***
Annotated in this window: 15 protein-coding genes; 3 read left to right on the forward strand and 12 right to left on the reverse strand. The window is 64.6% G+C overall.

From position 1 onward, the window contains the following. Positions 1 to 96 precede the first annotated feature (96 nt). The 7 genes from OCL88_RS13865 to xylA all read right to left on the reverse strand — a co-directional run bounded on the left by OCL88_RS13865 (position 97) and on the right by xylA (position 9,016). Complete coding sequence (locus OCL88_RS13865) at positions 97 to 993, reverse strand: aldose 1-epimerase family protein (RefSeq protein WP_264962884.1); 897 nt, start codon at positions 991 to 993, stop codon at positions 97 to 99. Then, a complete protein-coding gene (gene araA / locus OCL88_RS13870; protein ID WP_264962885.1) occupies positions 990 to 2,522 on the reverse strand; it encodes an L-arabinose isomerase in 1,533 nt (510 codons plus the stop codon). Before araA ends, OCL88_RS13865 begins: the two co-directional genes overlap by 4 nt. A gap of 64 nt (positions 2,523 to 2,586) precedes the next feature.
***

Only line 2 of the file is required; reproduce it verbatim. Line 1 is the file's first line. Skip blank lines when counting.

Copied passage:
From position 1 onward, the window contains the following. Positions 1 to 96 precede the first annotated feature (96 nt). The 7 genes from OCL88_RS13865 to xylA all read right to left on the reverse strand — a co-directional run bounded on the left by OCL88_RS13865 (position 97) and on the right by xylA (position 9,016). Complete coding sequence (locus OCL88_RS13865) at positions 97 to 993, reverse strand: aldose 1-epimerase family protein (RefSeq protein WP_264962884.1); 897 nt, start codon at positions 991 to 993, stop codon at positions 97 to 99. Then, a complete protein-coding gene (gene araA / locus OCL88_RS13870; protein ID WP_264962885.1) occupies positions 990 to 2,522 on the reverse strand; it encodes an L-arabinose isomerase in 1,533 nt (510 codons plus the stop codon). Before araA ends, OCL88_RS13865 begins: the two co-directional genes overlap by 4 nt. A gap of 64 nt (positions 2,523 to 2,586) precedes the next feature.